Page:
Representation Reconsidered

Cambridge University Press (2007)
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Abstract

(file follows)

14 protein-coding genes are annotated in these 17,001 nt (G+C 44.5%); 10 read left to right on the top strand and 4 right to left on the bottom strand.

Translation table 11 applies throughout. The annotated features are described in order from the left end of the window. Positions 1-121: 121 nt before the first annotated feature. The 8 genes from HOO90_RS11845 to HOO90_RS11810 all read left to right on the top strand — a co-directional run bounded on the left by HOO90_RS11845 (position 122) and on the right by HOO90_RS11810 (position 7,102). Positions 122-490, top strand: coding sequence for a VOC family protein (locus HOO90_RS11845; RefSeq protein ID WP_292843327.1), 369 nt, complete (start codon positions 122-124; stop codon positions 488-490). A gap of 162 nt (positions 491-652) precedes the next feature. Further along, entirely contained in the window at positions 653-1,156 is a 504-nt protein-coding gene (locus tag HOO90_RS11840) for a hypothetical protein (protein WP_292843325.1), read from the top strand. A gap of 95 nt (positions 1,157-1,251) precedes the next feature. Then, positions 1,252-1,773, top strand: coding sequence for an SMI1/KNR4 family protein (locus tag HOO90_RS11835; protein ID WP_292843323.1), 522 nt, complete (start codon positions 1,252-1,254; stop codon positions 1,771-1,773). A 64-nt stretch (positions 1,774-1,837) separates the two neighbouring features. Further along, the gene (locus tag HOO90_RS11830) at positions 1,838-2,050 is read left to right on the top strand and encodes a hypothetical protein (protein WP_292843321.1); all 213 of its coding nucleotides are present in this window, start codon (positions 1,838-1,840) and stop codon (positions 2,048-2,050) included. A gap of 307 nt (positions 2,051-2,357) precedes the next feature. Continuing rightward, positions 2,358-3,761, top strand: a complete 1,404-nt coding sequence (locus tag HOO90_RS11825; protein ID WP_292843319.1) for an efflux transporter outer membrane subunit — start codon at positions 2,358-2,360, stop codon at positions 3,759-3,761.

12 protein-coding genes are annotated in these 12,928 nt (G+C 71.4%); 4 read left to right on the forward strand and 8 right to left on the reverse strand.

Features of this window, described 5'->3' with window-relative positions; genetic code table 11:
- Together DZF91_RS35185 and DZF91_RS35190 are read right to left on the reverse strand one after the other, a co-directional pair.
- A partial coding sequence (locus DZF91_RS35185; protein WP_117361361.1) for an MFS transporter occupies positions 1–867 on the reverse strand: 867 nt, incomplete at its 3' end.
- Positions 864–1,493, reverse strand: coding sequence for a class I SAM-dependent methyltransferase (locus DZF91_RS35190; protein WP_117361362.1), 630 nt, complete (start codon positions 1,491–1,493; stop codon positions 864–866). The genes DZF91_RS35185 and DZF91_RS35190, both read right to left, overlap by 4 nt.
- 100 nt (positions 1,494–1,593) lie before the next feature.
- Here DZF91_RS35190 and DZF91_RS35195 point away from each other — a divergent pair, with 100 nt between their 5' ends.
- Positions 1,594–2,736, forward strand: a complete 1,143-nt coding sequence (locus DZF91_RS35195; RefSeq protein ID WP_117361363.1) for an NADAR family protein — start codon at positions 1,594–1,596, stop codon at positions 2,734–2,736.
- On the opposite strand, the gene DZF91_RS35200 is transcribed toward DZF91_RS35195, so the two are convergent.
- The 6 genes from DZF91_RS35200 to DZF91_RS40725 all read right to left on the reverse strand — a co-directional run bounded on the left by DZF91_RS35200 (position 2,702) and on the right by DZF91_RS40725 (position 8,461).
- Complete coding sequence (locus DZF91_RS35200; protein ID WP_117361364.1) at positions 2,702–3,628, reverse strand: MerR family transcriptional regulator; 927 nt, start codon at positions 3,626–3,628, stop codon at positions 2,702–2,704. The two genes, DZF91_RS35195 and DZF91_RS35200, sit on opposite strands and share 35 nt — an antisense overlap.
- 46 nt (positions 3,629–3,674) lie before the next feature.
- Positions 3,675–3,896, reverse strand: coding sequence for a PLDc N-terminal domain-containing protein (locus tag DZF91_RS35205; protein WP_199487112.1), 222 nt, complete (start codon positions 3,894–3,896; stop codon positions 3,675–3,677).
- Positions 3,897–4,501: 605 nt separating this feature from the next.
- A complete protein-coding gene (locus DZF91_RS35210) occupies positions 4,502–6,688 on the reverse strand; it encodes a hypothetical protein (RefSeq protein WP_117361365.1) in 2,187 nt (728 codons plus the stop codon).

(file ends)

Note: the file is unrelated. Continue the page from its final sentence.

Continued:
Cognitive representation is the single most important explanatory notion in the sciences of the mind and has served as the cornerstone for the so-called 'cognitive revolution'. This book critically examines the ways in which philosophers and cognitive scientists appeal to representations in their theories, and argues that there is considerable confusion about the nature of representational states. This has led to an excessive over-application of the notion - especially in many of the fresher theories in computational neuroscience. Representation Reconsidered shows how psychological research is actually moving in a non-representational direction, revealing a radical, though largely unnoticed, shift in our basic understanding of how the mind works.

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